By BRANDEN PACHECO
Standing at my potting bench with soiled hands I notice the dirt under my fingernails, mud running down my wrists in thick rivers. I gaze at the dozens of terrestrial and epiphytic plants, dulled shears, and roots spilt like guts on a butcher’s block. My eyes widen like the stunning night blooms of an epiphyllum.
What have I done?
Most 30-year-olds spend their downtime going on wine tastings and pub crawls. But not me.
Instead, I’ve spent the last many months greenhouse-hopping and collecting houseplants. Evidently, just as there are folk with too many cats there, too, are us with too many plants.
We daydream in kaleidoscopes of monstera fenestrations, variegated foliage and re-blooming African Violets rescued from discount racks. We covet south exposure even more so than realtors, and the perfect temperature of our homes is 80 degrees Fahrenheit with 60 percent humidity—and only because our plants love it.
My hobby started innocently, by casually stalking the florals in grocery stores. Over these months—fueled by Instagram envy and a shameless consumerism—I’ve amassed an unsustainable collection. Now, I am Plant Dad Extraordinaire to 137 houseplants, and I’m trying to learn as I go.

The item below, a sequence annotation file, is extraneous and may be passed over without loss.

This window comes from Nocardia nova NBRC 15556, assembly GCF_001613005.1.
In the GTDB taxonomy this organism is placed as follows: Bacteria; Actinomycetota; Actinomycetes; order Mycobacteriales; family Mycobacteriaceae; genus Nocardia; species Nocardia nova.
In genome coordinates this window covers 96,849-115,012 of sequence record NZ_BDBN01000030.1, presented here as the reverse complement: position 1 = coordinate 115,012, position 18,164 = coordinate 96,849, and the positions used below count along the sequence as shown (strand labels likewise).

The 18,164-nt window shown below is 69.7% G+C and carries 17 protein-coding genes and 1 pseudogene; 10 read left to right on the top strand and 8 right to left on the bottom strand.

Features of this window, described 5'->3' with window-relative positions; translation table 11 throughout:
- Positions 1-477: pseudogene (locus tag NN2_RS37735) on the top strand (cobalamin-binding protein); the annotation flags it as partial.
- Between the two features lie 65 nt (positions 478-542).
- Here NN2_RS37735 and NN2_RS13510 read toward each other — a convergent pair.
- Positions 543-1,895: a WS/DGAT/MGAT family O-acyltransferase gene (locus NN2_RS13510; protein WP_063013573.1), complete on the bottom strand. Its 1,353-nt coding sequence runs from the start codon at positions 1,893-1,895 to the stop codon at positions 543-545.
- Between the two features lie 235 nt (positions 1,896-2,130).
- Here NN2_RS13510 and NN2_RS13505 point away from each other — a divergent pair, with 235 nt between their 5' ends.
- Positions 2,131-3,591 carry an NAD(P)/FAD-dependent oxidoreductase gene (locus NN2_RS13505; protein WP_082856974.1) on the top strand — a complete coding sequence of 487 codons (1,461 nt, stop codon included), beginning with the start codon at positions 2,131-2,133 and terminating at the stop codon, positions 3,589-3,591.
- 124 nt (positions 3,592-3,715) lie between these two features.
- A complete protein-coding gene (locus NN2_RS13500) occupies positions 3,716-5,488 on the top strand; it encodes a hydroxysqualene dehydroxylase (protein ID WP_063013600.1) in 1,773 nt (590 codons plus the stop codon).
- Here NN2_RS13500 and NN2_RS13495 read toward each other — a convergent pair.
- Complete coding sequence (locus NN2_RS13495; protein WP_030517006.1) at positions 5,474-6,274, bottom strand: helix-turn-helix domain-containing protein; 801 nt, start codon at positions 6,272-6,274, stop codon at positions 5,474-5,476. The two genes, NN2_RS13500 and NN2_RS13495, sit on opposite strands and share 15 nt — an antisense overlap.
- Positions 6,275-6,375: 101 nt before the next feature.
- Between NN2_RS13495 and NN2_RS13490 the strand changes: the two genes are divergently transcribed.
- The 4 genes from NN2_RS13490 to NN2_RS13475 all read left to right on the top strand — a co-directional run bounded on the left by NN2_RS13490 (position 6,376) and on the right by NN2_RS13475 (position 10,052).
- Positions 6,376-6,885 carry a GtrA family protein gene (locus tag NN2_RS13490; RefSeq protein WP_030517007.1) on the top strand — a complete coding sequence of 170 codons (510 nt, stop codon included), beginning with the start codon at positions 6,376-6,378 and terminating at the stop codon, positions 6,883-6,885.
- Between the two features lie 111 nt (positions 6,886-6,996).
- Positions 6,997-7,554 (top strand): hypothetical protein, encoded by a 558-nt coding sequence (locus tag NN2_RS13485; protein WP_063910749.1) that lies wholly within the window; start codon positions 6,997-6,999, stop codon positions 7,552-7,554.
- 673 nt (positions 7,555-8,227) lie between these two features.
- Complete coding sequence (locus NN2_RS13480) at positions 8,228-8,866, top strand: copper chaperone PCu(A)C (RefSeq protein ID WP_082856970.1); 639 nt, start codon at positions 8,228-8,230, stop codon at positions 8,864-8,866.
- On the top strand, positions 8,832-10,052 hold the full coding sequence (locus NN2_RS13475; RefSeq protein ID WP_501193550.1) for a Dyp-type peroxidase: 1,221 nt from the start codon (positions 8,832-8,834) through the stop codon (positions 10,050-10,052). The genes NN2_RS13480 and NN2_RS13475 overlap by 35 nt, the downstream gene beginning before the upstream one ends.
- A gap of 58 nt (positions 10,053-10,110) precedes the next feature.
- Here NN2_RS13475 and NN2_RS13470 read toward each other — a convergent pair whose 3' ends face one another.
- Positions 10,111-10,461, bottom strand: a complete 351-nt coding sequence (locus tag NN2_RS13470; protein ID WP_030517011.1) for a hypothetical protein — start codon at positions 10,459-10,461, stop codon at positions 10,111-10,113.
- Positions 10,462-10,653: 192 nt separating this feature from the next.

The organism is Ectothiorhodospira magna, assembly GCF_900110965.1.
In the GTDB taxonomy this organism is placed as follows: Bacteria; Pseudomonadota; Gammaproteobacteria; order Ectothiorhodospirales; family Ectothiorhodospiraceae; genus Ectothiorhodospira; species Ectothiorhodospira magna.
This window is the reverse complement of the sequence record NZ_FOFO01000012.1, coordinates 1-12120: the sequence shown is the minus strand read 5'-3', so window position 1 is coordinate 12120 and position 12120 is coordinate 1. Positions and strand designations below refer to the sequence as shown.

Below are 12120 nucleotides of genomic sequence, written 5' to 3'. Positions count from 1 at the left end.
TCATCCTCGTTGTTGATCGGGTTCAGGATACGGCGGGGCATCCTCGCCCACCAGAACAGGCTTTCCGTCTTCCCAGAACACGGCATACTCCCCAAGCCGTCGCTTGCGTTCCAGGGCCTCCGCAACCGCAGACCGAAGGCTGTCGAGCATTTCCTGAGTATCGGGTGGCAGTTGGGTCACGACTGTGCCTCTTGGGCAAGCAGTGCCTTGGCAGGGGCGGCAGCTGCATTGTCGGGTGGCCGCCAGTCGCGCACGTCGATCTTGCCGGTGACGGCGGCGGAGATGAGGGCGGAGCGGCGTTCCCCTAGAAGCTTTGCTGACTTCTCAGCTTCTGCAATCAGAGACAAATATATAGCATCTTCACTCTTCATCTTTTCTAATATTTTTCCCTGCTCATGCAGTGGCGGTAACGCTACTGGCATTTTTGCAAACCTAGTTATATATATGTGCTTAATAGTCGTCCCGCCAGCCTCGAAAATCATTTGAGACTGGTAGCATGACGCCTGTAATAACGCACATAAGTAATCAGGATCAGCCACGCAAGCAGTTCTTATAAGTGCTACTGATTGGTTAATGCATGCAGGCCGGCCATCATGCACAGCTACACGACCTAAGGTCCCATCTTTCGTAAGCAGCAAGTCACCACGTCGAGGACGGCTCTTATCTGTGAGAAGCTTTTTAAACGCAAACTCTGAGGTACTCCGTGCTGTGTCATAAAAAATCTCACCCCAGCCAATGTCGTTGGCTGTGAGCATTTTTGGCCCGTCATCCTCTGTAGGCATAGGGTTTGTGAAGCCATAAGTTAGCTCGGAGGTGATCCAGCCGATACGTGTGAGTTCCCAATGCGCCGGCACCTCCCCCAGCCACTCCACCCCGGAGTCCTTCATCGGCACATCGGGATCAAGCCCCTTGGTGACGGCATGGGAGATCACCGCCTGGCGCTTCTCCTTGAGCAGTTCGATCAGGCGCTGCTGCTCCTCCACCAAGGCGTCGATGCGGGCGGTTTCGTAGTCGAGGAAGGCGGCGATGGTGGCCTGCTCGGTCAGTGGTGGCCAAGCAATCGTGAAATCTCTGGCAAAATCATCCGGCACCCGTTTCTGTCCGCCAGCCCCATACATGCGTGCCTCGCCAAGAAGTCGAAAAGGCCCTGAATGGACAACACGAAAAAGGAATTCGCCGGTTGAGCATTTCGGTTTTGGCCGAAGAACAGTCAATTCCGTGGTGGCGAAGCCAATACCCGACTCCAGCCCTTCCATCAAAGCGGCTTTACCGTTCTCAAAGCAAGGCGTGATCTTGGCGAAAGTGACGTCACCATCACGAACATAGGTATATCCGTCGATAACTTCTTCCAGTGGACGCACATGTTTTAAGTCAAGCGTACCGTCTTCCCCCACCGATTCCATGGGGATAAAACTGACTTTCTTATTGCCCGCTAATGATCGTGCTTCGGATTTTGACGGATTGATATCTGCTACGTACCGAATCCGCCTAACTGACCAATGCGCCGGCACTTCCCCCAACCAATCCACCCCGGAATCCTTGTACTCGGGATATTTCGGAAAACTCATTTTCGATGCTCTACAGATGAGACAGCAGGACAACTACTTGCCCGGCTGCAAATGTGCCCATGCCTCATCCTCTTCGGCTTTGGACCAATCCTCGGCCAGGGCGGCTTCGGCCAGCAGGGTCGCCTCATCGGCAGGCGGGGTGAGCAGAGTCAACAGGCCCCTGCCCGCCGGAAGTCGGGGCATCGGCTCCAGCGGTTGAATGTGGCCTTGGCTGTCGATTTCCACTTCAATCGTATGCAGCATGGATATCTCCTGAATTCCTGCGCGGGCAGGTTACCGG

Except, I’m not a very good plant dad. I often forget their names. I compulsively drown them.
Our abode is a dark outfitted basement, so most of my plants have been living outside like neglected dogs, or hungrily huddled by the full-glass basement door reaching for the sun. If it weren’t for the summer heat and humidity, my fussy green friends would have struggled to photosynthesize.
Our season’s trajectory doesn’t bode well: The Farmer’s Almanac predicts what it’s termed a “Polar Coaster” winter. So, if I’m to spare my tribe of tropicals certain winter devastation, I’ve got to furnish a suitable environment in my basement-prison. I’ve gotten myself into this mess. Now it’s time to take responsibility and not let my plants suffer in the cold.
To be sure I’m taking the necessary precautions when moving my plants from outdoors to indoors, I speak with Barbara Conolly, owner of w. Her gardening and landscape work are elegantly balanced with science and art, and her hearty list of credentials is headlined by a graduate fellowship in Public Garden Leadership at Cornell University. Her advice is focused and thorough, and I know I’m talking to the right person.